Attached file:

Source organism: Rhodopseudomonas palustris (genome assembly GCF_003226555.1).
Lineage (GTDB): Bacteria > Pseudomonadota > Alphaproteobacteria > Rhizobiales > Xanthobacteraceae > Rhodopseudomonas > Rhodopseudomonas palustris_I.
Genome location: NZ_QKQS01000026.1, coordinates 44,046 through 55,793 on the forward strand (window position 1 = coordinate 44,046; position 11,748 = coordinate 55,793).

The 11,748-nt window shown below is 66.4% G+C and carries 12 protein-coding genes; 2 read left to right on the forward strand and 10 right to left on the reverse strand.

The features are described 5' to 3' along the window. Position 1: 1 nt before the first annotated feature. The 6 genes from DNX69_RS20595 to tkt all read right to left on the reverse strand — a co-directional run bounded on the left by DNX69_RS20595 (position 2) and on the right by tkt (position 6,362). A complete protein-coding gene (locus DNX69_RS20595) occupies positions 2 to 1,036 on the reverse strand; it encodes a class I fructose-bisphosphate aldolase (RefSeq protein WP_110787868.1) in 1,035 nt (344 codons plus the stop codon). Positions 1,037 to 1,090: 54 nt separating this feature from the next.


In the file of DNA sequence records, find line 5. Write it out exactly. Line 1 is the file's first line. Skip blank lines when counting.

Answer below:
The features are described 5' to 3' along the window. Position 1: 1 nt before the first annotated feature. The 6 genes from DNX69_RS20595 to tkt all read right to left on the reverse strand — a co-directional run bounded on the left by DNX69_RS20595 (position 2) and on the right by tkt (position 6,362). A complete protein-coding gene (locus DNX69_RS20595) occupies positions 2 to 1,036 on the reverse strand; it encodes a class I fructose-bisphosphate aldolase (RefSeq protein WP_110787868.1) in 1,035 nt (344 codons plus the stop codon). Positions 1,037 to 1,090: 54 nt separating this feature from the next.